Examples will be closing of night clubs, churches, artistic freedoms, women freedoms, religious freedom, etc.

I think that this is a real risk but that the chances of this are too low and we should take that gamble as a nation rather than keep waiting for ‘reforms’ from a family mafia. And this applies to all non-liberated arab countries,

February 26th, 2011, 12:08 pm


Norman said:


What are the things, if any, in your opinion that the Islamic parties have to do to decrease that fear .
I think that the Christian democratic parties of the EU are open to all to join, should that or that will be the case for the Islamic parties of Arabia.

Can the army play as the guarantor of the constitution and the protector of minority rights or not.

February 26th, 2011, 1:00 pm


Badr said:

Nafdik @ 51,

Didn’t Turkey go through a long gradual reform process overseen by the army?

February 26th, 2011, 1:13 pm


Aatssi said:

CAIRO (Reuters) – Future presidents of Egypt will only be allowed to stay in office for eight years according to constitutional amendments that will open up competition for the position held for three decades by ousted leader Hosni Mubarak.

The proposed amendments outlined on Saturday by a judicial committee appointed by Egypt’s ruling military council will be put to a referendum ahead of parliamentary and presidential elections that will hand power back to a civilian government.

Mubarak was serving in his fifth, six-year term when he was toppled on February 11, forced from office by a mass uprising driven in large part by demands for reform to put an end to the one-man rule that has defined Egyptian government for decades.

This should be a number one amendment in syria…NO MORE for life president. DONE with that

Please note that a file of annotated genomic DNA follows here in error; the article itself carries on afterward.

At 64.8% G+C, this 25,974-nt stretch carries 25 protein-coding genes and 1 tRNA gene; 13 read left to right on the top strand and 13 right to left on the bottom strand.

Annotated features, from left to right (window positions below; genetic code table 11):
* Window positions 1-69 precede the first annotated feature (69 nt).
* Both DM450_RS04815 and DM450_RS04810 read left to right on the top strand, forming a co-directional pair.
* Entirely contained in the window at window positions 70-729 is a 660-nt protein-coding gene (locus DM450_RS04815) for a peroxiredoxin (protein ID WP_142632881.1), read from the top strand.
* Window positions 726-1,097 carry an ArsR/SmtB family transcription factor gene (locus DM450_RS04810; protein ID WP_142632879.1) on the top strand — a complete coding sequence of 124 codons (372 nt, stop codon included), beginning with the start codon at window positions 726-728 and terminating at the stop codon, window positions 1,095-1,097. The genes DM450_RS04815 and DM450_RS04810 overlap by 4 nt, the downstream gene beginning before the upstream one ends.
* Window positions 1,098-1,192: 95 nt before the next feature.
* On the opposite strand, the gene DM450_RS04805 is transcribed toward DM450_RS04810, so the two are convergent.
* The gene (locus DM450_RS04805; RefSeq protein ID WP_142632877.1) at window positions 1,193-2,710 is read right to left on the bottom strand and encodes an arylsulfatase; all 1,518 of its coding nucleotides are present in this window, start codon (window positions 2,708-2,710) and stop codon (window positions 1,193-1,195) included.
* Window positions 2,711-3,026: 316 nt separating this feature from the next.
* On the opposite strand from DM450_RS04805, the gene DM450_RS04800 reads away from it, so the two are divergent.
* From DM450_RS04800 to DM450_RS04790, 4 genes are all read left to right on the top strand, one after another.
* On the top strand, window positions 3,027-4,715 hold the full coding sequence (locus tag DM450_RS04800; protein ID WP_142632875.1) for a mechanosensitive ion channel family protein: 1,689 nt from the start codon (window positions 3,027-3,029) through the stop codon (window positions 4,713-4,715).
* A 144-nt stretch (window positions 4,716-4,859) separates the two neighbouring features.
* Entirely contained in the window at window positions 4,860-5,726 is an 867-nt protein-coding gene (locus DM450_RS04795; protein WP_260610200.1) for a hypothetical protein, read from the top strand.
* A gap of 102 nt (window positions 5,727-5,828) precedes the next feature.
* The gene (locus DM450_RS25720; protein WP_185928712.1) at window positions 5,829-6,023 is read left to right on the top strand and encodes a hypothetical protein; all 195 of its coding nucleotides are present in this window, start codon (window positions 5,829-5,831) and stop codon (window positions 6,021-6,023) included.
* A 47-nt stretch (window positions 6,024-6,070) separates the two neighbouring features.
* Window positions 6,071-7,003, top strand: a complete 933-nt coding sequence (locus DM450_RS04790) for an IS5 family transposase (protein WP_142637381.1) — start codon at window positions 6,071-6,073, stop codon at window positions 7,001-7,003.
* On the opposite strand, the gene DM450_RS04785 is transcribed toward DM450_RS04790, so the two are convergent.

February 26th, 2011, 1:13 pm


Akbar Palace said:

Aatssi said:

This should be a number one amendment in syria…NO MORE for life president. DONE with that

Really? Whose going to break the news to Bashar?

February 26th, 2011, 1:31 pm


Shami said:

Habibi Jad,
Regardless of the real character of Abdelnour ,do you agree that the answers he gave to France 24 shows objectivity that contrasted with usual bad excuses used by Bashar in order to avoid the needed reforms ?

Opportunismim is understandable(corruption is not) under the context imposed by the regime,we can not ask the people who want change and live in Syria to be as brave than Antoun Makdissi,Michel Kilo ,Riad Seif ,Riad Turk ,Aref Dalila…

February 26th, 2011, 1:55 pm


shirin said:

Hi all. I just want to clarify something. A Muslim veil is not forbidden in the Syrian universities. What is forbidden is only the face’s cover inside the university. ( some Muslim women like to cover their faces besides covering their hair )
All people in Syria of different religions and beliefs are free to practice their religious practices as long as they respect the law and respect other people.
People of different religions respect and love and help each other, and above all they love their beloved country. Because of all that and for many other reasons I like to say: I’m very proud to be Syrian

February 26th, 2011, 1:59 pm


Shai said:

Why Discuss,

Re: Your Comment #50.

Peres’s wife just passed away. Netanyahu’s Sarah is well-known in Israel, usually very negatively criticized by the media, and looks nothing like Asma Assad… 🙂

Barak recently divorced, and married his high-school sweetheart. She too has come under media attack, mostly for hiring an illegal (foreign) worker, and for influencing former clients to donate to her husband’s campaign (she’s a business consultant).

Israeli media would be very happy to talk about our first lady, but unfortunately, we don’t have our own Asma…